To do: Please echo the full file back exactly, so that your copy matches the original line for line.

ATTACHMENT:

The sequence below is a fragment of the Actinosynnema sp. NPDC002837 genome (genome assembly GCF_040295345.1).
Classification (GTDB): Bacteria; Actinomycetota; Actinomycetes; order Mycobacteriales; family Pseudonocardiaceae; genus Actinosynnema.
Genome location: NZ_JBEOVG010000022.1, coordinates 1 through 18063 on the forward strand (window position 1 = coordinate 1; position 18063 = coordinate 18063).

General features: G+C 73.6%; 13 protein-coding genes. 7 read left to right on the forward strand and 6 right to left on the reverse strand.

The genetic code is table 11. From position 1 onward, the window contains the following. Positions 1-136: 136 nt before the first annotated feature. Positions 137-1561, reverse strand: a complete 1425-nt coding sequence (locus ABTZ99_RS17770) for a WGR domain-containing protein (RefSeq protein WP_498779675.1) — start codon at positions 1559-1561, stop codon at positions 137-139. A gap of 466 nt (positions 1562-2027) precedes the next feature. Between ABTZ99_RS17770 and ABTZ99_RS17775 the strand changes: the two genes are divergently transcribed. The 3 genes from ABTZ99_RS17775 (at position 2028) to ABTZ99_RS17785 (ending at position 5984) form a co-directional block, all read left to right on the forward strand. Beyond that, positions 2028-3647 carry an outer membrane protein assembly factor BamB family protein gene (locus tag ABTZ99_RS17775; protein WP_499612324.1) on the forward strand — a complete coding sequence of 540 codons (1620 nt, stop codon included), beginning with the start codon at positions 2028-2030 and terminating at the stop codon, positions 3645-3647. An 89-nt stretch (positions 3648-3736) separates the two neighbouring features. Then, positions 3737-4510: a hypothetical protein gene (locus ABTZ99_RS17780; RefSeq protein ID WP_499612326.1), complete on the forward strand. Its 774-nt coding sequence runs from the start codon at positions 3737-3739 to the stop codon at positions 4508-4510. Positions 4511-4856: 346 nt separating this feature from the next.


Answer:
The sequence below is a fragment of the Actinosynnema sp. NPDC002837 genome (genome assembly GCF_040295345.1).
Classification (GTDB): Bacteria; Actinomycetota; Actinomycetes; order Mycobacteriales; family Pseudonocardiaceae; genus Actinosynnema.
Genome location: NZ_JBEOVG010000022.1, coordinates 1 through 18063 on the forward strand (window position 1 = coordinate 1; position 18063 = coordinate 18063).

General features: G+C 73.6%; 13 protein-coding genes. 7 read left to right on the forward strand and 6 right to left on the reverse strand.

The genetic code is table 11. From position 1 onward, the window contains the following. Positions 1-136: 136 nt before the first annotated feature. Positions 137-1561, reverse strand: a complete 1425-nt coding sequence (locus ABTZ99_RS17770) for a WGR domain-containing protein (RefSeq protein WP_498779675.1) — start codon at positions 1559-1561, stop codon at positions 137-139. A gap of 466 nt (positions 1562-2027) precedes the next feature. Between ABTZ99_RS17770 and ABTZ99_RS17775 the strand changes: the two genes are divergently transcribed. The 3 genes from ABTZ99_RS17775 (at position 2028) to ABTZ99_RS17785 (ending at position 5984) form a co-directional block, all read left to right on the forward strand. Beyond that, positions 2028-3647 carry an outer membrane protein assembly factor BamB family protein gene (locus tag ABTZ99_RS17775; protein WP_499612324.1) on the forward strand — a complete coding sequence of 540 codons (1620 nt, stop codon included), beginning with the start codon at positions 2028-2030 and terminating at the stop codon, positions 3645-3647. An 89-nt stretch (positions 3648-3736) separates the two neighbouring features. Then, positions 3737-4510: a hypothetical protein gene (locus ABTZ99_RS17780; RefSeq protein ID WP_499612326.1), complete on the forward strand. Its 774-nt coding sequence runs from the start codon at positions 3737-3739 to the stop codon at positions 4508-4510. Positions 4511-4856: 346 nt separating this feature from the next.